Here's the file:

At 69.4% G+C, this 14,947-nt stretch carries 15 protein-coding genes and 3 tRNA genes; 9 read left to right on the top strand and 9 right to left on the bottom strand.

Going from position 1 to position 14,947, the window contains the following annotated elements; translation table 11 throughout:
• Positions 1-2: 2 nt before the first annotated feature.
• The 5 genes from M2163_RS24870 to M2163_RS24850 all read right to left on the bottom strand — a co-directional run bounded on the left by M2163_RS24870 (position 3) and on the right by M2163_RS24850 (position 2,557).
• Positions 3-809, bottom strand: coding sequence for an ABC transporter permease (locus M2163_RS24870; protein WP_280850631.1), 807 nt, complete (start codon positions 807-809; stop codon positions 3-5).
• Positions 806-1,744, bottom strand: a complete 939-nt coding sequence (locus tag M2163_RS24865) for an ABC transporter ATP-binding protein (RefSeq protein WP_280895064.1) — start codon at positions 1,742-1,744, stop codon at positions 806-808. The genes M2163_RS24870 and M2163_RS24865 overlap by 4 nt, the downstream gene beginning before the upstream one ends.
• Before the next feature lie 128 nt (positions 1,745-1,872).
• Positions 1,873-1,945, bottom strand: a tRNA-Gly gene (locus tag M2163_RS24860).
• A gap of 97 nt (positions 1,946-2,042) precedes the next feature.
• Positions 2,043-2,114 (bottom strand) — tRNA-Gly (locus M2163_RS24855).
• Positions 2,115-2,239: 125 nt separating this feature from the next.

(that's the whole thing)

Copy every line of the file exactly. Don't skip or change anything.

At 69.4% G+C, this 14,947-nt stretch carries 15 protein-coding genes and 3 tRNA genes; 9 read left to right on the top strand and 9 right to left on the bottom strand.

Going from position 1 to position 14,947, the window contains the following annotated elements; translation table 11 throughout:
• Positions 1-2: 2 nt before the first annotated feature.
• The 5 genes from M2163_RS24870 to M2163_RS24850 all read right to left on the bottom strand — a co-directional run bounded on the left by M2163_RS24870 (position 3) and on the right by M2163_RS24850 (position 2,557).
• Positions 3-809, bottom strand: coding sequence for an ABC transporter permease (locus M2163_RS24870; protein WP_280850631.1), 807 nt, complete (start codon positions 807-809; stop codon positions 3-5).
• Positions 806-1,744, bottom strand: a complete 939-nt coding sequence (locus tag M2163_RS24865) for an ABC transporter ATP-binding protein (RefSeq protein WP_280895064.1) — start codon at positions 1,742-1,744, stop codon at positions 806-808. The genes M2163_RS24870 and M2163_RS24865 overlap by 4 nt, the downstream gene beginning before the upstream one ends.
• Before the next feature lie 128 nt (positions 1,745-1,872).
• Positions 1,873-1,945, bottom strand: a tRNA-Gly gene (locus tag M2163_RS24860).
• A gap of 97 nt (positions 1,946-2,042) precedes the next feature.
• Positions 2,043-2,114 (bottom strand) — tRNA-Gly (locus M2163_RS24855).
• Positions 2,115-2,239: 125 nt separating this feature from the next.